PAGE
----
Now more of a fluke than plague
Each year in the western U.S., a handful of people come down with the plague, catching the ancient disease from animals (often rodents) that harbor the bacteria. A National Park Service employee recently died of the disease, and an Arizona woman became infected but survived.
Today, such cases get little press. But in ancient times, the plague evoked intense fear, panic and chaos -- for good reason. Throughout history, the disease has exacted a devastating toll on cities, countries and even entire continents.
In the 6th century, plague swept across Asia, Africa and Europe, hitting Constantinople -- then seat of the Roman Empire -- particularly hard. Over the course of the four-month epidemic in the city now known as Istanbul, 5,000 to 10,000 people a day died. When the city ran out of room for burials, the dead were piled on boats and sent out to sea. Even the emperor, Justinian, was infected. But although he recovered, his reign did not: The plague divided it neatly into a period of glory and a subsequent one of decline.
The most notorious plague epidemic struck Europe in the Middle Ages. Called the Black Death, the disease -- which caused painful, gruesome deaths and sometimes blackened the skin in the process -- threw the continent into turmoil. It killed one-third to half of the population, effecting lasting social and economic changes that, according to some historians, led the feudal system to crumble.
The plague resurfaced again in the ports of Hong Kong in the late 19th century, causing an epidemic that killed 100,000 but that seemed minor compared with the Black Death. In 1894, French scientist Alexandre Yersin identified a type of bacteria in the swollen lymph glands of plague-infected patients, and then isolated the same bacteria from infected mice. (The plague-causing bacteria, Yersinia pestis, is named for him.) Four years later, his compatriot Paul-Louis Simond showed that fleas spread the bacteria from sick rats to healthy rats -- and to people.
But news of plague’s relationship to fleas and rats didn’t spread as fast as the disease itself.
In 1900, plague reached the United States for the first time, surfacing in San Francisco’s Chinatown. As the disease spread, newspaper editorials called for Chinatown’s destruction. Health officials cordoned off the entire neighborhood, banned the city’s Asian population from traveling, and attempted to forcibly vaccinate Chinese San Franciscans -- actions that ultimately led to a class-action lawsuit settled in favor of the city’s Asian population.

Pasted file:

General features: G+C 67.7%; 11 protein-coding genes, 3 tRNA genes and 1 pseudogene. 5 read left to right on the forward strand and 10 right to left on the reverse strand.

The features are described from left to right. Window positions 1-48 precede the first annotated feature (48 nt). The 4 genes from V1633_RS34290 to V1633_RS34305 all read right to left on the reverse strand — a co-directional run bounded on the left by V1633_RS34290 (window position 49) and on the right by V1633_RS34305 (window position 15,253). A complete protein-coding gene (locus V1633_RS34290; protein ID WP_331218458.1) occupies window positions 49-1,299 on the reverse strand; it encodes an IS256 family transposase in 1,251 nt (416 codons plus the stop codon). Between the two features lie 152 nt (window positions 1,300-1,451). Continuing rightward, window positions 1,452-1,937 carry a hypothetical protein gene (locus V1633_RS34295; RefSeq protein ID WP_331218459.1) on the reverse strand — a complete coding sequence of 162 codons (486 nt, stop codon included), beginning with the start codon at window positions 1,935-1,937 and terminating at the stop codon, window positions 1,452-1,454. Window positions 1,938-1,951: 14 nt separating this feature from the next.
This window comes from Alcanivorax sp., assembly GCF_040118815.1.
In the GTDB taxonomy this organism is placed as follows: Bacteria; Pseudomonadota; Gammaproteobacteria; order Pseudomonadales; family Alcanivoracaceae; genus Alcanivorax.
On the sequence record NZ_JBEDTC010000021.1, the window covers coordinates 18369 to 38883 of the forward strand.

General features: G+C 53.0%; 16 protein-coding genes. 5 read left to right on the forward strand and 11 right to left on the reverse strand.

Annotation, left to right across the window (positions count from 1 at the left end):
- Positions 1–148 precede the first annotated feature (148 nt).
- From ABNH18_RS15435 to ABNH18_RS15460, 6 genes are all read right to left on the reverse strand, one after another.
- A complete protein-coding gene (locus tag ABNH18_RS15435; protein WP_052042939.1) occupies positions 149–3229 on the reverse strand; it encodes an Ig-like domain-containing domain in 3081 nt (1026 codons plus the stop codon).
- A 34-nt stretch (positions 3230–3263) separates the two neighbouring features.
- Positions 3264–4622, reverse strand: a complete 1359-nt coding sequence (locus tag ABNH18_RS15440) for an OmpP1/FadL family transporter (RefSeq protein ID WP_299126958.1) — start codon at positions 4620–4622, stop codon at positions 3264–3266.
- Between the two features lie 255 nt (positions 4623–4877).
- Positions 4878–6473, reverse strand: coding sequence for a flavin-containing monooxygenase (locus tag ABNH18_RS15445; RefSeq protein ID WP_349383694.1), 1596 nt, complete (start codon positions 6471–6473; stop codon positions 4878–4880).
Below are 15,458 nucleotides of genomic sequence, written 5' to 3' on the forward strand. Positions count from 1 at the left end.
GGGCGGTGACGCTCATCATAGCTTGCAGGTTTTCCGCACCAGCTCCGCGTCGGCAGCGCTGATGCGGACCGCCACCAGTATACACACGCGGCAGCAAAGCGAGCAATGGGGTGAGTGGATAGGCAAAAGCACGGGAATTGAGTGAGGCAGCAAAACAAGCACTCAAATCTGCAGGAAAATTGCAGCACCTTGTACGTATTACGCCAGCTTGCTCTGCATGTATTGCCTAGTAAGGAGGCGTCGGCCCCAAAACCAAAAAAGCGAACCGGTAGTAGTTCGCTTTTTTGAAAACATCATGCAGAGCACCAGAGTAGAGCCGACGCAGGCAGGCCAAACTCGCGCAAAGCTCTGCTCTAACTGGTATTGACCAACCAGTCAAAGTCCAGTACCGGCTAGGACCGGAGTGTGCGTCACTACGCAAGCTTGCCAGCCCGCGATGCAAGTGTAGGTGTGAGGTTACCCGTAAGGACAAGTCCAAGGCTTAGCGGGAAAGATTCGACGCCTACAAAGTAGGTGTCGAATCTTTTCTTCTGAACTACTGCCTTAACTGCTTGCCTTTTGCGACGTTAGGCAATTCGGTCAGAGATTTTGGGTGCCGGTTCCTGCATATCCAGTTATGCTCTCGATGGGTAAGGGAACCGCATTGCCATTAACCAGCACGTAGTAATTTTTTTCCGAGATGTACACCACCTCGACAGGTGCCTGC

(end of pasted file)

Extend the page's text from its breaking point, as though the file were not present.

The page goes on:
The plague lingered in San Francisco until 1904, then disappeared for three years. But in 1907, the disease surfaced again. The 1906 earthquake had turned much of the city into a refugee camp, creating conditions that allowed the local rat population to explode.
Crowds of volunteers responded by spreading arsenic-tainted cheese on scraps of bread and placing the deadly bait around the city. Millions of rats died, and the epidemic subsided -- but not before plague took up permanent residence in the squirrels and mice in the hills to the east of the city. (Many rodents are unharmed by the bacteria; urban black rats, like humans, die of the infection.)
Plague returned to California one last time in 1924, this time causing an outbreak in Los Angeles. Health officials cordoned off Mexican immigrant neighborhoods, where the disease was thought to reside, killing cats, dogs and thousands of rats with poison, but also with guns and gas.
The California plagues killed relatively few: slightly more than 200 in San Francisco and 30 in Los Angeles. But like all epidemics of plague, they sparked social unrest and economic and political turmoil. Some U.S. states banned California visitors, produce and other goods. Central American countries refused to let California ships into harbors and accused the state of shipping plague-infested rats in their exports of vegetables.
That ability to cause panic has long made plague a weapon of war. In the medieval era, plague-ridden bodies were tossed over city walls by warring forces. During World War II, the Japanese dropped plague-infested fleas over China. The former Soviet Union stockpiled 20 tons of weapons-grade plague during the Cold War. The U.S. tried the same but couldn’t get the germs to stay virulent.
That’s why some scientists say that plague won’t ever make it as a weapon of mass destruction: It’s too unstable and not nearly infectious enough. In fact, just one form of plague is contagious. Fleas transmit bubonic plague from rodents to humans; when the infection reaches the lungs, it causes pneumonic plague, which then spreads from person to person. But since the advent of antibiotics -- and the disappearance of rats and fleas from most homes -- that rarely happens in the U.S.
Despite the country’s population of plague-carrying rodents and the handful of human cases that occur each year, plague hasn’t spread from person to person in the U.S. since the Los Angeles outbreak of 1924.